Far Northern Australia is a land of extremes, from bushfires to torrential floods, and one of the most remote areas on the planet. Explore the Kimberley coast through the mysterious Arnhem Land, and deep into the world’s oldest rainforest in Cape York.
Narrated by Indigenous elder Balang T.E. Lewis, this documentary will inspire students to learn more about the culture and wildlife of Australia’s remote wild north, where the oldest surviving human culture has lived for over 50,000 years.
Students will learn about the lives of the inhabitants of this ancient landscape, follow the life cycle of the saltwater crocodile and the hunt for new frog species, explore a living cave with ancient Indigenous artwork, and observe the deep connection first Australians have with their land and country.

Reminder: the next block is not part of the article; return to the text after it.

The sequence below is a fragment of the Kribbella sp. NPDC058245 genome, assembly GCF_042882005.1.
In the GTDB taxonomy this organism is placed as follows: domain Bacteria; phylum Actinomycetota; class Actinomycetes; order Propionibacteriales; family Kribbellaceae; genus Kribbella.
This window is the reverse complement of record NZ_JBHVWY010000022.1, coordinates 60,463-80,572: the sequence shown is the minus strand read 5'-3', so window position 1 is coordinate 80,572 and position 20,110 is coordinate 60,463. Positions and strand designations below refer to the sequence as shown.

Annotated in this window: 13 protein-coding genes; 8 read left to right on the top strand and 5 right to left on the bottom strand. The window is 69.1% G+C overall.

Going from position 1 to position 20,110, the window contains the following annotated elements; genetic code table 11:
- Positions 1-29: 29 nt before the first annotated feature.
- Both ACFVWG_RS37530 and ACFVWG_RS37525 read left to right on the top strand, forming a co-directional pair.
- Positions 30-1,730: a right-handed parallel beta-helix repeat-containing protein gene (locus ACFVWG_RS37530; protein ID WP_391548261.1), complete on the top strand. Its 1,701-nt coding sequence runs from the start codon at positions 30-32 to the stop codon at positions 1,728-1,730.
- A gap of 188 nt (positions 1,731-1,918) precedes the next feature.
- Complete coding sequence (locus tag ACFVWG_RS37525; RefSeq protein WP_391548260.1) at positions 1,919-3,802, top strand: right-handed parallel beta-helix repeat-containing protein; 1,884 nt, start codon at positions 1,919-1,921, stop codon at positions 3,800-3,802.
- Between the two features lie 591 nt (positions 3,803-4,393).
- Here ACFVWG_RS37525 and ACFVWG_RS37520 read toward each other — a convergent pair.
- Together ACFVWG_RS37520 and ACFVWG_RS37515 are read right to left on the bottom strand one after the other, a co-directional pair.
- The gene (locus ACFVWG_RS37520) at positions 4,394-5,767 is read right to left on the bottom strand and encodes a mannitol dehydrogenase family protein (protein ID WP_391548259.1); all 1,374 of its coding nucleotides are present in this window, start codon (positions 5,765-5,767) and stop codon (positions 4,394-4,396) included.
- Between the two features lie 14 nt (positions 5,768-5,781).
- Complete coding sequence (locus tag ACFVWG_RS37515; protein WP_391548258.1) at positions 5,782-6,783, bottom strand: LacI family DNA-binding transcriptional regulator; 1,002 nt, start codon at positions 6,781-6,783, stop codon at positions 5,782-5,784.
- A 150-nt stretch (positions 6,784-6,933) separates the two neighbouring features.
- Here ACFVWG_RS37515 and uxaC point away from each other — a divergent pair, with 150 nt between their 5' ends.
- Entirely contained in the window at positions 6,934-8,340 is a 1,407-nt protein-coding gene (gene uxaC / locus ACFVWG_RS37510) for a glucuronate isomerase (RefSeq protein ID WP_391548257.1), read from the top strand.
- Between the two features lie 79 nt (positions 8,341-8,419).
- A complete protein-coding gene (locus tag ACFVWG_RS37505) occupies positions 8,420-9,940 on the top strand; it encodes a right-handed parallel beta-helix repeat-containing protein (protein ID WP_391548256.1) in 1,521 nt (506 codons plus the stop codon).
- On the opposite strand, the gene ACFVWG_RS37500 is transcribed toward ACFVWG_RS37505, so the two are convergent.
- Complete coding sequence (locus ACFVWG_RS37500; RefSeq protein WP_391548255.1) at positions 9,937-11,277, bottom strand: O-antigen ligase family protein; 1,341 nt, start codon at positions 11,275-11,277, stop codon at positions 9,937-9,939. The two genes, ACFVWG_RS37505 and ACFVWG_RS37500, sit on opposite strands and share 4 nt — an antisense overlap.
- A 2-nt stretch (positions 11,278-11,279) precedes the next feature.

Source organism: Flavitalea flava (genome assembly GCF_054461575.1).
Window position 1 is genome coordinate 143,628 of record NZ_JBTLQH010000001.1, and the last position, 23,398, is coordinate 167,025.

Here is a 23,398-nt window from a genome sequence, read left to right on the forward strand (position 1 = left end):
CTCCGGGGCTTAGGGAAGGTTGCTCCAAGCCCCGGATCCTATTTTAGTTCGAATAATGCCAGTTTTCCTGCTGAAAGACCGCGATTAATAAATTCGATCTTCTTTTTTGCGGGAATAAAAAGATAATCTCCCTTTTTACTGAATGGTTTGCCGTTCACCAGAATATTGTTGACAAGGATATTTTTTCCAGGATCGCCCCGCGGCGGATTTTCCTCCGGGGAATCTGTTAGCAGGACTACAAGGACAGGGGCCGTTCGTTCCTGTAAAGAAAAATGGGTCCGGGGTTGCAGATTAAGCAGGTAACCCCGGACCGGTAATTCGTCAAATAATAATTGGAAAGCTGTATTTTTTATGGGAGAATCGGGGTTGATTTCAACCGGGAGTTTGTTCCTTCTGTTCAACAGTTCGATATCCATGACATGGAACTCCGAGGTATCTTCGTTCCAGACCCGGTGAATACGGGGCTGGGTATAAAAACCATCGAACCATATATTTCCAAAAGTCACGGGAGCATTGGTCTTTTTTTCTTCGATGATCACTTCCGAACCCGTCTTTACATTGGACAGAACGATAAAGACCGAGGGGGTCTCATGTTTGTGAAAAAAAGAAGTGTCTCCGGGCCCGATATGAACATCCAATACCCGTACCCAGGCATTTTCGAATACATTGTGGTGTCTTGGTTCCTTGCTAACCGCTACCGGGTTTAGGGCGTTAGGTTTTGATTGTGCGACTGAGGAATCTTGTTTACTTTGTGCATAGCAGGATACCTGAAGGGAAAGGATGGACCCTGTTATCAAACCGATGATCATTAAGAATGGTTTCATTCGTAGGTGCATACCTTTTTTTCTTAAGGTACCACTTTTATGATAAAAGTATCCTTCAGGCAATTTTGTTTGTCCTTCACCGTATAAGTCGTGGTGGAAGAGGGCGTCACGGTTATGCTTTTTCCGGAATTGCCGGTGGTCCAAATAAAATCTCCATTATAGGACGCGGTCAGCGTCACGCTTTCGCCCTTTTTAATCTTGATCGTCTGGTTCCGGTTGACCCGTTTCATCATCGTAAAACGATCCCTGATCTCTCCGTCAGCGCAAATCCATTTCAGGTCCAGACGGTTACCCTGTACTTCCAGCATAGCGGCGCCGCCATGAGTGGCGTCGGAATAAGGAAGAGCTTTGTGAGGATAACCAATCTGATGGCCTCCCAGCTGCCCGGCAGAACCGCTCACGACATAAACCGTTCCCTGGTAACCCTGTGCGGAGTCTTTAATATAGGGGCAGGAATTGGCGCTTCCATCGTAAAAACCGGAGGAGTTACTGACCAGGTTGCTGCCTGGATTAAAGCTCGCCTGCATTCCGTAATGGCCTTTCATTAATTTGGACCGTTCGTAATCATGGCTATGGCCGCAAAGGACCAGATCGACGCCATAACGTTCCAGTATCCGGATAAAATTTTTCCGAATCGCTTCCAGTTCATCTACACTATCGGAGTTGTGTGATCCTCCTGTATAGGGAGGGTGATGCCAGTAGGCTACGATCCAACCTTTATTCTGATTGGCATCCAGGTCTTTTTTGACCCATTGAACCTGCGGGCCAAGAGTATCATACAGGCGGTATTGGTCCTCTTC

Teacher Information: Suitable for students in Grade 4 and above. This film links closely to the Bunjilaka Aboriginal Cultural Centre, First Peoples and 600 Million Years: Victoria Evolves exhibitions at Melbourne Museum. Visit the Museum learning website or call 03 8341 7767 to book your joint package.
Victorian Curriculum Links: Natural History, Environmental Science, Science Understanding (Earth Science), Life Cycles, Geology, Intercultural Knowledge
*The content of this film has been assessed as meeting the Exempt from Classification criteria as defined by the Australian Classification Office